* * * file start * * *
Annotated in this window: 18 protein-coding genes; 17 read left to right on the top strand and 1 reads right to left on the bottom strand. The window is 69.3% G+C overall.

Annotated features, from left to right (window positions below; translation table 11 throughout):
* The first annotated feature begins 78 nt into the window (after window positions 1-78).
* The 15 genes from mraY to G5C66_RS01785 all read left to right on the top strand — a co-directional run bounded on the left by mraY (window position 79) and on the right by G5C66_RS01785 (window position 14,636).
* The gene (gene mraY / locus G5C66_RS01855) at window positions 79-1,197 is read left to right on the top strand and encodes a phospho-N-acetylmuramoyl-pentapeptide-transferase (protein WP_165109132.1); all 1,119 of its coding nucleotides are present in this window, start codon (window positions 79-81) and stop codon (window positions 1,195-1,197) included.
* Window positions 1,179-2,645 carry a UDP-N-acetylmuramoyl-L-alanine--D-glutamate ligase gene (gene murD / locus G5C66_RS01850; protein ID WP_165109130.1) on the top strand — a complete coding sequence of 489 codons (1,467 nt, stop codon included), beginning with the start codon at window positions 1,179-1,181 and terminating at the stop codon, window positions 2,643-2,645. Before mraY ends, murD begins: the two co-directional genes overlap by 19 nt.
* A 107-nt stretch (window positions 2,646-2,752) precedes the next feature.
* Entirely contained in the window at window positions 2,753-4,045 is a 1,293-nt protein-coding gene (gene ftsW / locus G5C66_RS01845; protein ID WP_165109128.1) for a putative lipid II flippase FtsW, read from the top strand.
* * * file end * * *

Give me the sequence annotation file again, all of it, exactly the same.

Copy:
Annotated in this window: 18 protein-coding genes; 17 read left to right on the top strand and 1 reads right to left on the bottom strand. The window is 69.3% G+C overall.

Annotated features, from left to right (window positions below; translation table 11 throughout):
* The first annotated feature begins 78 nt into the window (after window positions 1-78).
* The 15 genes from mraY to G5C66_RS01785 all read left to right on the top strand — a co-directional run bounded on the left by mraY (window position 79) and on the right by G5C66_RS01785 (window position 14,636).
* The gene (gene mraY / locus G5C66_RS01855) at window positions 79-1,197 is read left to right on the top strand and encodes a phospho-N-acetylmuramoyl-pentapeptide-transferase (protein WP_165109132.1); all 1,119 of its coding nucleotides are present in this window, start codon (window positions 79-81) and stop codon (window positions 1,195-1,197) included.
* Window positions 1,179-2,645 carry a UDP-N-acetylmuramoyl-L-alanine--D-glutamate ligase gene (gene murD / locus G5C66_RS01850; protein ID WP_165109130.1) on the top strand — a complete coding sequence of 489 codons (1,467 nt, stop codon included), beginning with the start codon at window positions 1,179-1,181 and terminating at the stop codon, window positions 2,643-2,645. Before mraY ends, murD begins: the two co-directional genes overlap by 19 nt.
* A 107-nt stretch (window positions 2,646-2,752) precedes the next feature.
* Entirely contained in the window at window positions 2,753-4,045 is a 1,293-nt protein-coding gene (gene ftsW / locus G5C66_RS01845; protein ID WP_165109128.1) for a putative lipid II flippase FtsW, read from the top strand.